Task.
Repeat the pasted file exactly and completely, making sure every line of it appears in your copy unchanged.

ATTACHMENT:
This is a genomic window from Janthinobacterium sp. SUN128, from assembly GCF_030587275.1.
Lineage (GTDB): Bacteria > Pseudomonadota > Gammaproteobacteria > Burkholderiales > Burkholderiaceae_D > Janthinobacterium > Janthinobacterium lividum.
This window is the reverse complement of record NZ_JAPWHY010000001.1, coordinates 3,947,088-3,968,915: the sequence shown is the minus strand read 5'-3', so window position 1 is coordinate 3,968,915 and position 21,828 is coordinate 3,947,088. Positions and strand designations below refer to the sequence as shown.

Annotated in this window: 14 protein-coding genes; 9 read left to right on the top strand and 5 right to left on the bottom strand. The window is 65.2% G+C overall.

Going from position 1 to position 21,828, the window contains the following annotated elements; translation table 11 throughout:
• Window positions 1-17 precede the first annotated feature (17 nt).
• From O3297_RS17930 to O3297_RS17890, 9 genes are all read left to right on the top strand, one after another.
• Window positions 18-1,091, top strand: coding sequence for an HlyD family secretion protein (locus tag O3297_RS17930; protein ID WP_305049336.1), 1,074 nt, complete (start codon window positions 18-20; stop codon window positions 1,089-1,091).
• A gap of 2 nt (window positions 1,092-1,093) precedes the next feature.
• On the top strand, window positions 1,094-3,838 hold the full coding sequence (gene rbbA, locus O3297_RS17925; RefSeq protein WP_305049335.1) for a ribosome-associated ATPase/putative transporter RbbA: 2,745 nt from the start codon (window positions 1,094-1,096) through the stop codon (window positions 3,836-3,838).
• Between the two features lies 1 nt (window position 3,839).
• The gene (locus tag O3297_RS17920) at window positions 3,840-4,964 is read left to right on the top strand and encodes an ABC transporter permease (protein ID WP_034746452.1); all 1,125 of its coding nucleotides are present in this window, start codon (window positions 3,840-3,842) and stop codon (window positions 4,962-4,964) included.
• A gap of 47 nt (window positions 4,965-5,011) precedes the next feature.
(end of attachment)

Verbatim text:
This is a genomic window from Janthinobacterium sp. SUN128, from assembly GCF_030587275.1.
Lineage (GTDB): Bacteria > Pseudomonadota > Gammaproteobacteria > Burkholderiales > Burkholderiaceae_D > Janthinobacterium > Janthinobacterium lividum.
This window is the reverse complement of record NZ_JAPWHY010000001.1, coordinates 3,947,088-3,968,915: the sequence shown is the minus strand read 5'-3', so window position 1 is coordinate 3,968,915 and position 21,828 is coordinate 3,947,088. Positions and strand designations below refer to the sequence as shown.

Annotated in this window: 14 protein-coding genes; 9 read left to right on the top strand and 5 right to left on the bottom strand. The window is 65.2% G+C overall.

Going from position 1 to position 21,828, the window contains the following annotated elements; translation table 11 throughout:
• Window positions 1-17 precede the first annotated feature (17 nt).
• From O3297_RS17930 to O3297_RS17890, 9 genes are all read left to right on the top strand, one after another.
• Window positions 18-1,091, top strand: coding sequence for an HlyD family secretion protein (locus tag O3297_RS17930; protein ID WP_305049336.1), 1,074 nt, complete (start codon window positions 18-20; stop codon window positions 1,089-1,091).
• A gap of 2 nt (window positions 1,092-1,093) precedes the next feature.
• On the top strand, window positions 1,094-3,838 hold the full coding sequence (gene rbbA, locus O3297_RS17925; RefSeq protein WP_305049335.1) for a ribosome-associated ATPase/putative transporter RbbA: 2,745 nt from the start codon (window positions 1,094-1,096) through the stop codon (window positions 3,836-3,838).
• Between the two features lies 1 nt (window position 3,839).
• The gene (locus tag O3297_RS17920) at window positions 3,840-4,964 is read left to right on the top strand and encodes an ABC transporter permease (protein ID WP_034746452.1); all 1,125 of its coding nucleotides are present in this window, start codon (window positions 3,840-3,842) and stop codon (window positions 4,962-4,964) included.
• A gap of 47 nt (window positions 4,965-5,011) precedes the next feature.